On Sep 16, the government allowed the terms of all commissioners to lapse, leaving the commission leaderless and Nepali citizens with even less protection than before.
The government should appoint an independent body to nominate new commissioners, the US-based body said.
"Effectively dismantling the National Human Rights Commission is a deliberate blow by the government to human rights at the most critical time since the end of the civil war," said Brad Adams at Human Rights Watch.
"With political parties publicly opposing investigations and prosecutions into rights abuses, it is enormously important for the one government body dedicated solely to protecting human rights to be able to operate."
The commissioners had drawn attention to the end of their terms months ago and had called on the government to find a solution so the country's chief human rights body would not be left without leadership.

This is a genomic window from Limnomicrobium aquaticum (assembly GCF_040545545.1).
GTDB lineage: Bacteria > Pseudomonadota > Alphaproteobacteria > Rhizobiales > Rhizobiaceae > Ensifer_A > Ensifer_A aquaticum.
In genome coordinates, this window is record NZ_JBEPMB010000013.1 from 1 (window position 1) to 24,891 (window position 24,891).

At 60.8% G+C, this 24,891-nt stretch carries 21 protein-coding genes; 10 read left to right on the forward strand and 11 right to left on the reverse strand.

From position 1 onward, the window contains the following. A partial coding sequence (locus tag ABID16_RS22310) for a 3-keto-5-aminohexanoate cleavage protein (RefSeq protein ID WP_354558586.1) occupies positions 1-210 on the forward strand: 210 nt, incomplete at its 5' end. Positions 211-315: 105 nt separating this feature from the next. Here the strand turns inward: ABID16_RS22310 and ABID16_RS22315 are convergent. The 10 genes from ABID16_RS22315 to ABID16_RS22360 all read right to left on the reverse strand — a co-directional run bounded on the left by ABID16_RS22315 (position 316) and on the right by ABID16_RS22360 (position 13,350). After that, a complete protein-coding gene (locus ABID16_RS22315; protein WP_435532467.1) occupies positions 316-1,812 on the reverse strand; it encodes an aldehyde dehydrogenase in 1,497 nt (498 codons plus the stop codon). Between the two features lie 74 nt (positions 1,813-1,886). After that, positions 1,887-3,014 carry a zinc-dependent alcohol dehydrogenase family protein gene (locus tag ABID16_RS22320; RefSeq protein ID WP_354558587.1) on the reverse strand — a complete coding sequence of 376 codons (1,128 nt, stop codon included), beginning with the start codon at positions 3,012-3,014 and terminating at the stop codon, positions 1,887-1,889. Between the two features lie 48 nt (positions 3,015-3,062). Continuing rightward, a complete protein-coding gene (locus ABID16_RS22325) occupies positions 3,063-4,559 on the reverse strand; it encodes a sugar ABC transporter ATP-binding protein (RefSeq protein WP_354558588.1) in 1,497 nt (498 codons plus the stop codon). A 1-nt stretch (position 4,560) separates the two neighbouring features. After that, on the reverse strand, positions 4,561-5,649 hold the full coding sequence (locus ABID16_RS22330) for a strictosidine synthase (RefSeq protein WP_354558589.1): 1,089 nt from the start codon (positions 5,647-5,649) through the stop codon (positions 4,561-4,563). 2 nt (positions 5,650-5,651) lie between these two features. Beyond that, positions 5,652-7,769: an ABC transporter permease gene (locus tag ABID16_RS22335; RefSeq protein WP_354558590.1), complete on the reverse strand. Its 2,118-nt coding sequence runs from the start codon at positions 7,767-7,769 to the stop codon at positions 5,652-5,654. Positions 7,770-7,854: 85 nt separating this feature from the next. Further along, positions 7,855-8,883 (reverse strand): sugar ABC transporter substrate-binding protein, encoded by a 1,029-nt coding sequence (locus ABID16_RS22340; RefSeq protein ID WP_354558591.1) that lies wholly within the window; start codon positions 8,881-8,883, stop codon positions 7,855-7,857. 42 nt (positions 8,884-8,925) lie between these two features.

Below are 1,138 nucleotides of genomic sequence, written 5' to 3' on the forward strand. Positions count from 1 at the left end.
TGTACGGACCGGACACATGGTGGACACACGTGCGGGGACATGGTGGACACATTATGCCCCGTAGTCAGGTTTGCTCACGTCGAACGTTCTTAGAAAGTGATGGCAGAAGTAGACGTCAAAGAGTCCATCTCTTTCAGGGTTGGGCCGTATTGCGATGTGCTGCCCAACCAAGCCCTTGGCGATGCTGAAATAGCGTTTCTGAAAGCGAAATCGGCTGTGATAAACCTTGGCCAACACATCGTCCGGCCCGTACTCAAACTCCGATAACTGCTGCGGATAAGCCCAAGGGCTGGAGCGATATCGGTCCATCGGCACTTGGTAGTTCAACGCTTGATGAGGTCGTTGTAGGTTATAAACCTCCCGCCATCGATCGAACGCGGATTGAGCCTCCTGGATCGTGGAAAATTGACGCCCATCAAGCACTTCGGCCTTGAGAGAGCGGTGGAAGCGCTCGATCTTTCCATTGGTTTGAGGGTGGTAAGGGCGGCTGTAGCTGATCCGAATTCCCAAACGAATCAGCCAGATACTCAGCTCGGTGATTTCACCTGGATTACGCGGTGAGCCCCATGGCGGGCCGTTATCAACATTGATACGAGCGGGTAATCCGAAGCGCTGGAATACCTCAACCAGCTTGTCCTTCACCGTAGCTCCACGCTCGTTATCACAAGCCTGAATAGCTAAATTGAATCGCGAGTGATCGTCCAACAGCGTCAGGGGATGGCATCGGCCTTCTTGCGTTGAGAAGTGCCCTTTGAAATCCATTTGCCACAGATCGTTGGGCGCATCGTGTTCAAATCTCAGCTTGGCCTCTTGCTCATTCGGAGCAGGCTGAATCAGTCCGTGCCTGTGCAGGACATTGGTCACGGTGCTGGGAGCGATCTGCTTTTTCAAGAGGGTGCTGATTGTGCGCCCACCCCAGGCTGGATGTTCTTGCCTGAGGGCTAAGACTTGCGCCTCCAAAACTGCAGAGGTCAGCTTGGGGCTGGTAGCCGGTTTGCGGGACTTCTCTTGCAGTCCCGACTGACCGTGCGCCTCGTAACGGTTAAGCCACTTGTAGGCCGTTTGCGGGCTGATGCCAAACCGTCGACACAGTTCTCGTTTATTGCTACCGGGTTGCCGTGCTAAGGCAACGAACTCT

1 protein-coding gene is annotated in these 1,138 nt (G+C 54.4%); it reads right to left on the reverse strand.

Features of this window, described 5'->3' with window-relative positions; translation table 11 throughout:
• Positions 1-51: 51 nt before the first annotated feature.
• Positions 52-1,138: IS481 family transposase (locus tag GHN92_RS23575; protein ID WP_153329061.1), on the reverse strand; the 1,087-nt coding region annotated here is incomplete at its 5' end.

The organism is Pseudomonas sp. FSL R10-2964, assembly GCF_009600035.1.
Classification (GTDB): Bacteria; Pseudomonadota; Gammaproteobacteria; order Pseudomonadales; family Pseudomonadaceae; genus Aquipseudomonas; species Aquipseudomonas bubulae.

In spite of repeated reminders, including from citizen groups, the government chose to let the terms expire. Although the commission's staff remains in place, it can do little without leadership from appointed commissioners.
At least 13,000 people were killed during a decade-long armed conflict that started in 1996 between Maoists and government forces.
The violence ended with a 2006 peace agreement that also assured justice for serious human rights violations during the fighting. But there has been no accountability for abuses committed by either side.
The commission has backed calls to prosecute those responsible for gross human rights violations and has identified over 1,000 unresolved cases of disappearances during Nepal's civil war.
However, the government has not successfully prosecuted any soldiers or Maoists for their involvement in disappearances.
The government has also failed to publicize the names and whereabouts of those who disappeared during the armed conflict as the commission had recommended.
--IANS (Posted on 20-09-2013)